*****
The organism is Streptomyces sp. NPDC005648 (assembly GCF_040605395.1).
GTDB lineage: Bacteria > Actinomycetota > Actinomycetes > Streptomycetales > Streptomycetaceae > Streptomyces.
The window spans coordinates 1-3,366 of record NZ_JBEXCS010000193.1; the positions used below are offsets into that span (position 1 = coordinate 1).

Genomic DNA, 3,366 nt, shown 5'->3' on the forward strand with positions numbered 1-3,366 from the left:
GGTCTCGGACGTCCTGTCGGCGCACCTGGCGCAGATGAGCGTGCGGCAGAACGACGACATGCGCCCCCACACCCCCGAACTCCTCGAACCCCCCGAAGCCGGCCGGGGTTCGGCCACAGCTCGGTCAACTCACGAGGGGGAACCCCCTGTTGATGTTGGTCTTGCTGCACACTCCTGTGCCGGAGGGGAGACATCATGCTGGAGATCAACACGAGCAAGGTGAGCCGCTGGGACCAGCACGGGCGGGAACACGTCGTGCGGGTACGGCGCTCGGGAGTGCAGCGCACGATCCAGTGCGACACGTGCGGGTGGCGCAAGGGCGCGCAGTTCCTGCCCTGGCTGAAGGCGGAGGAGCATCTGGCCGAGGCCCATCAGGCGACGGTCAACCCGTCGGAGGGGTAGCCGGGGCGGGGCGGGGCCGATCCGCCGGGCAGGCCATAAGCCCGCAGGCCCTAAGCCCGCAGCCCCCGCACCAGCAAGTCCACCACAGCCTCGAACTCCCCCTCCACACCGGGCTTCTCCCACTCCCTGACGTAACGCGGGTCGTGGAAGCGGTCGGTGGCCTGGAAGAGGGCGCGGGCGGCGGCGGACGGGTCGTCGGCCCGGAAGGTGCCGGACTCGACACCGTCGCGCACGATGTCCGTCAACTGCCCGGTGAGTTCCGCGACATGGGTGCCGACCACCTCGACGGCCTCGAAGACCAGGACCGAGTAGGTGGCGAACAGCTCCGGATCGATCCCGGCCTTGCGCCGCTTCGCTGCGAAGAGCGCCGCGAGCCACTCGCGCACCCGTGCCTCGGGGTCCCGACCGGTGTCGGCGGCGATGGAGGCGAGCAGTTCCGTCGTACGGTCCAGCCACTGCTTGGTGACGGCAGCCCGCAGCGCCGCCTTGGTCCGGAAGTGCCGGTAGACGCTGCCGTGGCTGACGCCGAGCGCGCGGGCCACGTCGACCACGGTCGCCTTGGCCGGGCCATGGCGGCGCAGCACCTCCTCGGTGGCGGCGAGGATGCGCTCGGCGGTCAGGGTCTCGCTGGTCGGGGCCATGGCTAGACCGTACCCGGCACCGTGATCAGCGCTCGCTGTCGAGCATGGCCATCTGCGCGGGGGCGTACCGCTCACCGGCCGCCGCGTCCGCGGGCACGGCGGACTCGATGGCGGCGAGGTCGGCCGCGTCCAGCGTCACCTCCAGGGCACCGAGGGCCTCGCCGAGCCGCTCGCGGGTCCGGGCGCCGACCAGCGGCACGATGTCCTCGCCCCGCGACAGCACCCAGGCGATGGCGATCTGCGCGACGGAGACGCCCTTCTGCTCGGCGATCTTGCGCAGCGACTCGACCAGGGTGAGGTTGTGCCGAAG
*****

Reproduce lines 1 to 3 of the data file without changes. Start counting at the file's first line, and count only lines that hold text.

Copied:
The organism is Streptomyces sp. NPDC005648 (assembly GCF_040605395.1).
GTDB lineage: Bacteria > Actinomycetota > Actinomycetes > Streptomycetales > Streptomycetaceae > Streptomyces.
The window spans coordinates 1-3,366 of record NZ_JBEXCS010000193.1; the positions used below are offsets into that span (position 1 = coordinate 1).